You said you had another call. “I’ll call you right back. I have to take this.” I knew it was work. “Fifteen minutes” you said, but by then, my make up was off, my sweats were on, and I was under the covers waiting, phone in hand. I q-tipped the receiver. Before long, you phoned. Linus was barking. “Hold on,” I instructed, “someone is at the door.” Someone was you, on your phone with a smile and ice cream, knowing the whole time you’d be here. There never was work, only your desire to be with me. I knew I loved you then because I never had to ask. You just knew.
In high school, after some melodramatic, Fine! fight that ended in the slam of a receiver, I sat in my dark bedroom, lit dimly by the orange street lamps, and imagined each car I heard approaching would steady and roll into my parent’s pebble driveway. He never came, but I’d always hoped it was him. I hated awaking to the 7:09 am alarm to actualized disappointment. A phone call would apologize and mend, but deep down, nothing was going to replace the surprise, the unexpected, he could never give me. He wasn’t for me because he didn’t know, couldn’t read my crazy mind.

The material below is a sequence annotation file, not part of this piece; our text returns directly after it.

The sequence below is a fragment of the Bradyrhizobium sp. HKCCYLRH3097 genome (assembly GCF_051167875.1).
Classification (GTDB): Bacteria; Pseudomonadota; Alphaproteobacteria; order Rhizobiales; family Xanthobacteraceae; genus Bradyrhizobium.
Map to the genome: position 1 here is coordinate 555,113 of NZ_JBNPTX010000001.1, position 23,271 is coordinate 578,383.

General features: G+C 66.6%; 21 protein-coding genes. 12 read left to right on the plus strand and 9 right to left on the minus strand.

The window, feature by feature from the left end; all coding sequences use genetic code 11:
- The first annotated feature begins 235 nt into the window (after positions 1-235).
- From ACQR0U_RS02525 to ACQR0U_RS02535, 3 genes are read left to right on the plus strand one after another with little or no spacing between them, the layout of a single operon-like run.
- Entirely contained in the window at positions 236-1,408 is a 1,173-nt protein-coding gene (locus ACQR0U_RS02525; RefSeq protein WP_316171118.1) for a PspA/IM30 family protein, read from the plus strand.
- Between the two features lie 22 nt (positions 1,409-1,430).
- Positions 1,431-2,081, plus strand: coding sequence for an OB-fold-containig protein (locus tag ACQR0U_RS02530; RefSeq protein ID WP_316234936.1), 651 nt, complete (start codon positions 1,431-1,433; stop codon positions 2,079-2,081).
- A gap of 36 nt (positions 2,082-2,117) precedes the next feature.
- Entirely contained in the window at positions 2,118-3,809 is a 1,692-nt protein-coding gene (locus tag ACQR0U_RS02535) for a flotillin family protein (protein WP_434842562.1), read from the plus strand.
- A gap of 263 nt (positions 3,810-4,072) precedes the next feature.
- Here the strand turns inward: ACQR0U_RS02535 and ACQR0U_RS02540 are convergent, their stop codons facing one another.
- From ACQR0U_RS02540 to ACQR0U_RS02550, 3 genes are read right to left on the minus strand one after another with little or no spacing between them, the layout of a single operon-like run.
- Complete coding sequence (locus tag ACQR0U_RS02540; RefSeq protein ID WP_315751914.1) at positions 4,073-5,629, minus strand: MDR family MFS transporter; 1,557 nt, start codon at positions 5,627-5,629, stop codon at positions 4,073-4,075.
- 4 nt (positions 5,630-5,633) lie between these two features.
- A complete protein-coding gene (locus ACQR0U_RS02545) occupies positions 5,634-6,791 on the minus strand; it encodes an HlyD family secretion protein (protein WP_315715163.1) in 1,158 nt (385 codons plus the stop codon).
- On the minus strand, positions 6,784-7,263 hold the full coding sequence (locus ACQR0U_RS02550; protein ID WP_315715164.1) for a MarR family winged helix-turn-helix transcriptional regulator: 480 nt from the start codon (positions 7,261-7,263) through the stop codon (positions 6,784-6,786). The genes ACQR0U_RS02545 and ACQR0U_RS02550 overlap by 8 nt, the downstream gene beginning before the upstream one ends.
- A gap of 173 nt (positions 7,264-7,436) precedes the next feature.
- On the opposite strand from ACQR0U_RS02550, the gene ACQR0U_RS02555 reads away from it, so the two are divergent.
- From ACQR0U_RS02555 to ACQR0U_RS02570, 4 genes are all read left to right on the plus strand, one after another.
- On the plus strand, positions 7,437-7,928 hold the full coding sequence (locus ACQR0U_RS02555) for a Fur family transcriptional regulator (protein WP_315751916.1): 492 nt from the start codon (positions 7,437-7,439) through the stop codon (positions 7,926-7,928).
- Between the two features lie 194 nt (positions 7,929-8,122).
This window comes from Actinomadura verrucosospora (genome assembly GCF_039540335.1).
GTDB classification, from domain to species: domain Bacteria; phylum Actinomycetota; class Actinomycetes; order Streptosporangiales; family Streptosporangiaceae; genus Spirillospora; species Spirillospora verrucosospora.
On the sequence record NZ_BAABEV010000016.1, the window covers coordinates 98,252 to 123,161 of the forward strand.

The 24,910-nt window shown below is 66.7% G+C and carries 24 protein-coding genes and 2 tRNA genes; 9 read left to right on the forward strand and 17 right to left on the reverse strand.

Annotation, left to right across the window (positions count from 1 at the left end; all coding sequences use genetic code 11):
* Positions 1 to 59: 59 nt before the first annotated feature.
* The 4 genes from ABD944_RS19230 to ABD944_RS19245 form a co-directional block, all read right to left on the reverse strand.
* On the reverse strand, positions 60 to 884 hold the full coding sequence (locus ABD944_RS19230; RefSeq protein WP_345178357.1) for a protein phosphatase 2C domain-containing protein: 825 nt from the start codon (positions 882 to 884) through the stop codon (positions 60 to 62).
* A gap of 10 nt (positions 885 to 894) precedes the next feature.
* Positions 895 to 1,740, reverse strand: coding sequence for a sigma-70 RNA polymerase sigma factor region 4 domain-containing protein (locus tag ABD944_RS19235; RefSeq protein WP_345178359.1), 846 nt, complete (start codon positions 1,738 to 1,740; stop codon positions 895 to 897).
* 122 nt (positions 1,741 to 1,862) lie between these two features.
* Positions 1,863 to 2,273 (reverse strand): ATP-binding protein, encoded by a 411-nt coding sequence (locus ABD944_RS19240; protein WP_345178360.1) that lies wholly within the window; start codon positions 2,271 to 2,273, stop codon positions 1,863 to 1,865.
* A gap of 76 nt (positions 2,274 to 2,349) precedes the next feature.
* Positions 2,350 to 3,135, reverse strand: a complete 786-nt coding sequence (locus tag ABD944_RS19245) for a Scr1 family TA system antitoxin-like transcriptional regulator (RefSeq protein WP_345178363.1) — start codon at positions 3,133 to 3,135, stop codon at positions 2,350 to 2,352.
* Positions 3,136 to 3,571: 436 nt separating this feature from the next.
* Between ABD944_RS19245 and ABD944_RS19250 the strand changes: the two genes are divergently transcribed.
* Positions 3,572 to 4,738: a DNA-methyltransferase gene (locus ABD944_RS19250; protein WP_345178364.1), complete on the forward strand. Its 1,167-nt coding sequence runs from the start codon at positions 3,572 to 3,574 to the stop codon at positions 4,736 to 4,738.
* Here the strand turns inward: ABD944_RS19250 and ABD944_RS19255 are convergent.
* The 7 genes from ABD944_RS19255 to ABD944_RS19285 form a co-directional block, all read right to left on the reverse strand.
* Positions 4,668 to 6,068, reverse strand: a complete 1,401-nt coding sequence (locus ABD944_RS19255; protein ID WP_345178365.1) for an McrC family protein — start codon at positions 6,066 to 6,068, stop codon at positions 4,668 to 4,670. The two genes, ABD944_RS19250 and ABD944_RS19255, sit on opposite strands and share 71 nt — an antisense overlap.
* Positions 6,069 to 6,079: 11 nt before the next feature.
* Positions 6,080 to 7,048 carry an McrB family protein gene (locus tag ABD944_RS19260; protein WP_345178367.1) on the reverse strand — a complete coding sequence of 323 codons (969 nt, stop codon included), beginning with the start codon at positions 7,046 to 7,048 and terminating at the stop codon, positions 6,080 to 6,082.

I haven’t changed all that much since then. I’m the same girl, listening to the hallways, with hope in the romantic, in the every night, in the us. It’s the warm milk memories that never make sense that somehow always do. It’s getting up in the middle of the night and looking, without knowing what you’re looking for. There aren’t any answers, but there are, and your body is looking for them, searching through papers and drawers, between sweaters, looking for some answer, some insight you miss in the normal upright hours between lattes and calendar items. I want the unexpected, a crazy straw, and cheesecake in the middle of the night off fingers. Again. I want middle of the night, never makes sense the next day. I want linger and nonsense.